From Waynesburg University (Pennsylvania) biology prof Wayne Rossiter, author of In the Shadow of Oz, on new atheist neuroscientist Sam Harris’s Spirituality without Religion:
There’s no “I” in “Me” (and no sense in Sam Harris)
As with nearly all of Harris’s work, the book can safely be discarded before exiting the first chapter. In Saganesque fashion (remember Cosmos, “the universe is all that is or was or ever will be”?), Harris gives us, “Our minds are all we have. They are all we have ever had.”(p 2) His main thesis is that the mystics of antiquity were right in denying even this. There is no self, and so there is no mind (quotes to this affect forthcoming). How does Harris know this? Well, it all started when he took drugs as a young boy (namely, MDMA, psychoactive drug). For most sane individuals, this would be a bad start to the story. If one need take a chemical that alters brain behavior in order to see the truth of reality, it would immediately mean that all of those truths you’re seeing while not high are in fact fictions. I suppose it’s well established that the folks using MDMA at rave parties are seeing reality quite clearly. Isn’t that where the last Nobel Prize-winning idea emerged? No? Well, perhaps the breeding grounds for numerous studies in the psychologically self-destructive tendencies of America’s youth.
Anyway, following Harris’s “I love you man” moment, he realized that boundless love is the base level of reality. Somewhere in his exit from that drug-induced state, he seems to have confused loving for loathing: a feeling he feeling he expresses towards many groups (Christians in particular). I’ll let pass his conflation of “spiritual” with “religious,” because it’s a moot point. What does “spiritual” mean if not feeling something transcendent to material reality?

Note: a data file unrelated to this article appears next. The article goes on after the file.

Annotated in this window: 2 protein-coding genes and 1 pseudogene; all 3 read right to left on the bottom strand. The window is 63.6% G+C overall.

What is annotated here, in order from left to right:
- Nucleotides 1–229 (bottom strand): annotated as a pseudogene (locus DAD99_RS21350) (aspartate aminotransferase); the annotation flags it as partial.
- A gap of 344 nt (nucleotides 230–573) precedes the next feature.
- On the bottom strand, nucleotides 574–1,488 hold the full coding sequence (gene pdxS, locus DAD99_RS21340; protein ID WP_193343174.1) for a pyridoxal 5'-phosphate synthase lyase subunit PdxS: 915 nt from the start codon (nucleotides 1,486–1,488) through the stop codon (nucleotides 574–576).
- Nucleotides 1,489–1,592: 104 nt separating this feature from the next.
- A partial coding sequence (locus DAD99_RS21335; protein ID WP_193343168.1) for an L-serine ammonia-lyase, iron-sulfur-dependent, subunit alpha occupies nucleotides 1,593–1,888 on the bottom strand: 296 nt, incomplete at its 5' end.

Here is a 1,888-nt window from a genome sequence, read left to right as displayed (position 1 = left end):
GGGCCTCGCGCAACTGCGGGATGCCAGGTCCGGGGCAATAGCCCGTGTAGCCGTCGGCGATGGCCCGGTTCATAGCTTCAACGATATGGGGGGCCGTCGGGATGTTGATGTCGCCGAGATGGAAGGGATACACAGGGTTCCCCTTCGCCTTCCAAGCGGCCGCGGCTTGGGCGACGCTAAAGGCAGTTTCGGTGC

Sounding like a pious monk, rather than a rational materialist (which he claims to be), Harris goes further down the wormhole, writing, “A true practitioner is someone who has discovered that it is possible to be at ease in the world for no reason.” (p 17) Belief without reason is supposed to be anathema to Harris. Apparently he’s practicing the “dissolve yourself as I say, not as I do” line of logic. To his credit (and at the expense of his entire thesis…which is typical form for Harris), he writes, … More.
We figured new atheism would end up this way, and the main question is how much damage it will do to non-new atheists in the meantime.
The old atheists make a lot more sense. It’s not clear what the new atheists’ interest in science is all about, if Harris’s view is typical.
See also: Are these atheists and agnostics really covert creationists? “With Nagel’s book coming out, and reading of his continued openness towards ID, it caused me to reflect more upon the increasing number of atheists and agnostics who are coming out and critiquing Darwinism and/or supporting ID.” (Joshua Gidney)
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